Studies have been brought together in a new report published in the journal Molecular Psychiatry, discussing the benefits of a plant-based diet in reducing the symptoms of depression. The report notes that depression incurs “the largest societal costs in developed countries,” and that “there is a need to gather evidence on the role of nutrition in depression, to help develop recommendations and guide future psychiatric health care.”
Mediterranean diets consist of components that are important for good health: fruit, legumes, vegetables, cereals. Whilst fish is noted as a ‘beneficial’ food, meat and dairy are recognised as ‘detrimental’.
The studies found that a largely Mediterranean diet is beneficial to decrease the risk of developing the symptoms of depression, and avoiding a diet with high levels of inflammatory foods, such as meat and dairy.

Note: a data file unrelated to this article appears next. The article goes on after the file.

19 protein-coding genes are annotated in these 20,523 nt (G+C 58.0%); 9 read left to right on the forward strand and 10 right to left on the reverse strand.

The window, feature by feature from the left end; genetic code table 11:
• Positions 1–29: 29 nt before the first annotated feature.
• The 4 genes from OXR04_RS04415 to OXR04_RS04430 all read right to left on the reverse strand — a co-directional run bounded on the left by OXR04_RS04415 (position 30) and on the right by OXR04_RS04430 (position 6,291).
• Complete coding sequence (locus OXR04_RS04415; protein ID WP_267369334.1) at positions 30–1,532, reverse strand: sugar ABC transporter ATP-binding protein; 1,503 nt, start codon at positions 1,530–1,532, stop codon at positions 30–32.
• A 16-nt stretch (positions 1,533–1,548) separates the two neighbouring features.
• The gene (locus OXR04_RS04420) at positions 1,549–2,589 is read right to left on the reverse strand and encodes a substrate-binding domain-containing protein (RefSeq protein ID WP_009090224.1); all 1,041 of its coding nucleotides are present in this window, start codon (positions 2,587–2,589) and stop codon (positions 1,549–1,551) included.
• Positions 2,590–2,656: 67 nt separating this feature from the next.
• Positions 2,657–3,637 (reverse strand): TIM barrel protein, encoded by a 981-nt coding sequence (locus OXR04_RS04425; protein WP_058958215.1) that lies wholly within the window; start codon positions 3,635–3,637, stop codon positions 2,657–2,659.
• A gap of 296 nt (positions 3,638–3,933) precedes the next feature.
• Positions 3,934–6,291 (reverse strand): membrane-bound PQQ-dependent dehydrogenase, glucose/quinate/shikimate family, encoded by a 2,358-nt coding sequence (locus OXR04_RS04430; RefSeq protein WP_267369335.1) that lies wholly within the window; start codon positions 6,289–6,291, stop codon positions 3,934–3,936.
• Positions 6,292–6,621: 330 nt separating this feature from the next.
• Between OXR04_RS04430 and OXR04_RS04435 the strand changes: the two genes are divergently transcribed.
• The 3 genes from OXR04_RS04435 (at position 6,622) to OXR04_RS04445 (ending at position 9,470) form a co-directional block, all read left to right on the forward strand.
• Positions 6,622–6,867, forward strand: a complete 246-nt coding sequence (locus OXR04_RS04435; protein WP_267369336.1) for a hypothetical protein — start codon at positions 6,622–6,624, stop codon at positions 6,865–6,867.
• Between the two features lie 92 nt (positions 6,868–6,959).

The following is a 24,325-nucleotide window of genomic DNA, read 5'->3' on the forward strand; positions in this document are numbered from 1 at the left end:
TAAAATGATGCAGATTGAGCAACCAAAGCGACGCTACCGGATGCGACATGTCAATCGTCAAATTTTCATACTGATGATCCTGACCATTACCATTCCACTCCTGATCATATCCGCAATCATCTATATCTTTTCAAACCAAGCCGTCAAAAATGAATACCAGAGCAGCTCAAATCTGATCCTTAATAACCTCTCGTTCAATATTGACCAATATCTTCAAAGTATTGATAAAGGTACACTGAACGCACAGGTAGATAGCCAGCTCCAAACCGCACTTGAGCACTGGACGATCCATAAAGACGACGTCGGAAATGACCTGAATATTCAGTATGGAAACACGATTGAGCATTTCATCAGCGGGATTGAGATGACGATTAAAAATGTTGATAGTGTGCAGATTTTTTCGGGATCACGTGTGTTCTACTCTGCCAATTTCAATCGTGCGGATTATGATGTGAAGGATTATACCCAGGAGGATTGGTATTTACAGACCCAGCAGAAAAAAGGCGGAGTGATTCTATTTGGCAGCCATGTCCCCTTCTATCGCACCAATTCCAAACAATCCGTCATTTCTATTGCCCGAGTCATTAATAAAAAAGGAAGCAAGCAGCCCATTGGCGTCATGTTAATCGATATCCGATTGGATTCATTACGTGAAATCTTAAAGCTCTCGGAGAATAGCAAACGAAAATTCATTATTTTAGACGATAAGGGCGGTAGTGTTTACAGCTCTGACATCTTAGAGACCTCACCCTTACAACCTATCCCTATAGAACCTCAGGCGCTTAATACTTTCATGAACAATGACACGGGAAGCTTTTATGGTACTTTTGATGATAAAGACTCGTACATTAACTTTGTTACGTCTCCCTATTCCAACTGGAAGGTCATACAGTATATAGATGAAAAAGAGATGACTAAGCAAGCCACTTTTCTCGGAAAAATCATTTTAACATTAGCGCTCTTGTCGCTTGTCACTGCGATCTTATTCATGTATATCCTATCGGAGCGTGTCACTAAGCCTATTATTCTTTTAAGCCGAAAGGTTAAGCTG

Dr Camille Lasalle, leader of the study at University College London, said: “There is compelling evidence to show that there is a relationship between the quality of your diet and your mental health.
“There is also emerging evidence that shows that the relationship between the gut and brain plays a key role in mental health and that this axis is modulated by gastrointestinal bacteria, which can be modified by our diet.”
Whilst some experts are calling for more research, professor of metabolic medicine at the University of Glasgow, Naveed Sattar, is within the opinion of airing on the side of caution. Speaking to the BBC, he said: “Whilst eating healthier is good for many reasons, we need more evidence before we can say plant-rich diets can improve mental health.
“The only way to prove whether the links are genuine is to conduct large randomised trials in people at risk of depression. Such trials would take considerable effort, but seem worthwhile to conduct.”